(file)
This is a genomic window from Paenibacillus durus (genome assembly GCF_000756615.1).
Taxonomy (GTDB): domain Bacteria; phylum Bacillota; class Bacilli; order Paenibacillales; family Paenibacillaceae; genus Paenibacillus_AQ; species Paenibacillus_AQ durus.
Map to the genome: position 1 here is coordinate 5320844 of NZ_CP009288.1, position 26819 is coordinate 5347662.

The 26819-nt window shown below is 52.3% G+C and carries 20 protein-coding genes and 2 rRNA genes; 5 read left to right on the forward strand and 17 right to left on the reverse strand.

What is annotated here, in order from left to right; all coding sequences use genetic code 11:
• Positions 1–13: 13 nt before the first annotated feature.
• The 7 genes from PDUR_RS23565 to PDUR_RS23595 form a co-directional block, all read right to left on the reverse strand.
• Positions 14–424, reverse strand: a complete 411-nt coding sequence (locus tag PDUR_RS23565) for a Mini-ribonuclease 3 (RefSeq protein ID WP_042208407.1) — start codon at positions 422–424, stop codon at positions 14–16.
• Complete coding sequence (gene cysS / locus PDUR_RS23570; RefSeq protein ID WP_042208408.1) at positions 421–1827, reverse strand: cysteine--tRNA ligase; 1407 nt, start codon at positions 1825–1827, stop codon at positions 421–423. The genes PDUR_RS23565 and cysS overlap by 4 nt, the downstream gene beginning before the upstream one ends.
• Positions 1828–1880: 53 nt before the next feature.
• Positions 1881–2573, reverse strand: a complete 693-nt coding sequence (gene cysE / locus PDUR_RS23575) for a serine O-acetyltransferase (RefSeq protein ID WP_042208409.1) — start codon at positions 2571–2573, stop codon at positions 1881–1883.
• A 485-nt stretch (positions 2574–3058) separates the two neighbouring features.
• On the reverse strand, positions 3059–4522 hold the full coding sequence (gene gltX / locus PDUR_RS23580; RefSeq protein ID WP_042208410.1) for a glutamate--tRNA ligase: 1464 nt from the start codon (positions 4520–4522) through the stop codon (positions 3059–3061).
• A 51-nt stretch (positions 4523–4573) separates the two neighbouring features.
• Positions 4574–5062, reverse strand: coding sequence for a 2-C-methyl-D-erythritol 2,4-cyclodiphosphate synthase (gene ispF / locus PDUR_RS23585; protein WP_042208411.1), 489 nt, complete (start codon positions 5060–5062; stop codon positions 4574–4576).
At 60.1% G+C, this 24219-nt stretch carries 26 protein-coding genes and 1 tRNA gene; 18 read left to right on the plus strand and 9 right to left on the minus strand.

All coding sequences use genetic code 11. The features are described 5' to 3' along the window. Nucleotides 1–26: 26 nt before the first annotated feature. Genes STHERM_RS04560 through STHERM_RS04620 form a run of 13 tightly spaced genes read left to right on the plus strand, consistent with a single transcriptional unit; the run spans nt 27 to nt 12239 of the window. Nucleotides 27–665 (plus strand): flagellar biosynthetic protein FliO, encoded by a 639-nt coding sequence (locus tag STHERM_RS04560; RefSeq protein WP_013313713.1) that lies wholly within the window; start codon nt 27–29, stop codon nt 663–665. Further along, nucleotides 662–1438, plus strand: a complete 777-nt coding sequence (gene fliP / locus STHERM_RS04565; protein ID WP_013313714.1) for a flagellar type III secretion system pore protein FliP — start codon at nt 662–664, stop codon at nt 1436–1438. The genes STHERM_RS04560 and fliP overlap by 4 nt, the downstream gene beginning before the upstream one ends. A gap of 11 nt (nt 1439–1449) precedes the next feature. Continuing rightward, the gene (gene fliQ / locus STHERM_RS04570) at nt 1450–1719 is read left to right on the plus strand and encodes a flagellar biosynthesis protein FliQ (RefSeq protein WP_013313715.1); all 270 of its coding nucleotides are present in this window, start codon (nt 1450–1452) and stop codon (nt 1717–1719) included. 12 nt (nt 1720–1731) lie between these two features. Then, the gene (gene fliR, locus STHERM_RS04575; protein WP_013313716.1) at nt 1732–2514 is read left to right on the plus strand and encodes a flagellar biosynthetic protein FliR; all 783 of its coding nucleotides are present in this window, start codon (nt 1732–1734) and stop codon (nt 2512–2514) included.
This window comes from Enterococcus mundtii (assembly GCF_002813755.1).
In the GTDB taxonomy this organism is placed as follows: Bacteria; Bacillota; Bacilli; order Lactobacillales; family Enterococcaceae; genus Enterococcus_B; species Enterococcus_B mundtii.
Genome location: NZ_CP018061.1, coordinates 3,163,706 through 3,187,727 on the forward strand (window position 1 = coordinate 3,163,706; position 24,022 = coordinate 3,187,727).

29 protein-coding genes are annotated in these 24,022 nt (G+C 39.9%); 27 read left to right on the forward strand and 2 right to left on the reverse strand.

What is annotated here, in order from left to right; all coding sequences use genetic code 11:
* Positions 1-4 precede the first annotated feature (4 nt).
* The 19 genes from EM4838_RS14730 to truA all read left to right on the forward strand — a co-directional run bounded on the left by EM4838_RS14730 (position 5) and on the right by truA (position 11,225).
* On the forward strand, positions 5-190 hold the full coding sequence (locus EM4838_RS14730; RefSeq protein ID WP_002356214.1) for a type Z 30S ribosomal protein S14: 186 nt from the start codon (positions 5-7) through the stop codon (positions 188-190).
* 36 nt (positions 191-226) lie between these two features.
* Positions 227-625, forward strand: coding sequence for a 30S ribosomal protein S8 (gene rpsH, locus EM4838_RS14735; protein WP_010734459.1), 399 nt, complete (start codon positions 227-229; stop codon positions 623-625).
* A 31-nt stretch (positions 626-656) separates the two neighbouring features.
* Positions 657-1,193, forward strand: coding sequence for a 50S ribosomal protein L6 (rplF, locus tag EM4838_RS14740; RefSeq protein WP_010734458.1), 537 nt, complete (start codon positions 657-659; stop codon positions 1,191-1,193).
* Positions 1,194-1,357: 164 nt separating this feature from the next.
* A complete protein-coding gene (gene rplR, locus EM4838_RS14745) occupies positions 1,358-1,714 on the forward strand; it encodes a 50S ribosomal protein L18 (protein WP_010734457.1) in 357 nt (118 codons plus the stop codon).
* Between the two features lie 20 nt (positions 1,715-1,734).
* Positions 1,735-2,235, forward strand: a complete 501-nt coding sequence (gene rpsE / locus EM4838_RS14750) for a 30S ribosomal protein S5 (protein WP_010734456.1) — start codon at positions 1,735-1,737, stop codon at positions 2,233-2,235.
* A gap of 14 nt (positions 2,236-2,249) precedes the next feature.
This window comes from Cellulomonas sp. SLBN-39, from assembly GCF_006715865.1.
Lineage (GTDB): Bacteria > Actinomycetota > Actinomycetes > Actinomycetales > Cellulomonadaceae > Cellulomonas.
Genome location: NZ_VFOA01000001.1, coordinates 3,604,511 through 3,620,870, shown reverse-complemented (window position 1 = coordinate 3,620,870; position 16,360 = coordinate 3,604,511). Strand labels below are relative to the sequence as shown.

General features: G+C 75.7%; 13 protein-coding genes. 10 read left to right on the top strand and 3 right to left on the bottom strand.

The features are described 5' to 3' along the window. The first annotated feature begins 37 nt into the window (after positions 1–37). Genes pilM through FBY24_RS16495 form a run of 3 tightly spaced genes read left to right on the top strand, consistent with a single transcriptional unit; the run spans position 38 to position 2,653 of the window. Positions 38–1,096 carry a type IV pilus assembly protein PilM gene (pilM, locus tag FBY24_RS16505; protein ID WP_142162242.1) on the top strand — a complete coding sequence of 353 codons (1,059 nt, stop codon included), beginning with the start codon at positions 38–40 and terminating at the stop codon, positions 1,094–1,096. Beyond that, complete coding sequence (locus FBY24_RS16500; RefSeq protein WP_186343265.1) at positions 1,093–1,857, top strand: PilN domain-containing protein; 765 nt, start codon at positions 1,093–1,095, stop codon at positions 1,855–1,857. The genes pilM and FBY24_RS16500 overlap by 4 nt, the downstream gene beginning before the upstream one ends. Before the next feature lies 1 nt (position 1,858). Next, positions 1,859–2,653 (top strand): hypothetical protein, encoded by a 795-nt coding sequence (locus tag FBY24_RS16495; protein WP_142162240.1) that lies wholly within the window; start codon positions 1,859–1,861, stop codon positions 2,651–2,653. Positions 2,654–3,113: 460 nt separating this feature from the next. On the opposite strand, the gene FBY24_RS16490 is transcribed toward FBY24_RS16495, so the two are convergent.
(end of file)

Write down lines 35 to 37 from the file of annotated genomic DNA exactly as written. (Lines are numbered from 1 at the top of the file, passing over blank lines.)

This window comes from Cellulomonas sp. SLBN-39, from assembly GCF_006715865.1.
Lineage (GTDB): Bacteria > Actinomycetota > Actinomycetes > Actinomycetales > Cellulomonadaceae > Cellulomonas.
Genome location: NZ_VFOA01000001.1, coordinates 3,604,511 through 3,620,870, shown reverse-complemented (window position 1 = coordinate 3,620,870; position 16,360 = coordinate 3,604,511). Strand labels below are relative to the sequence as shown.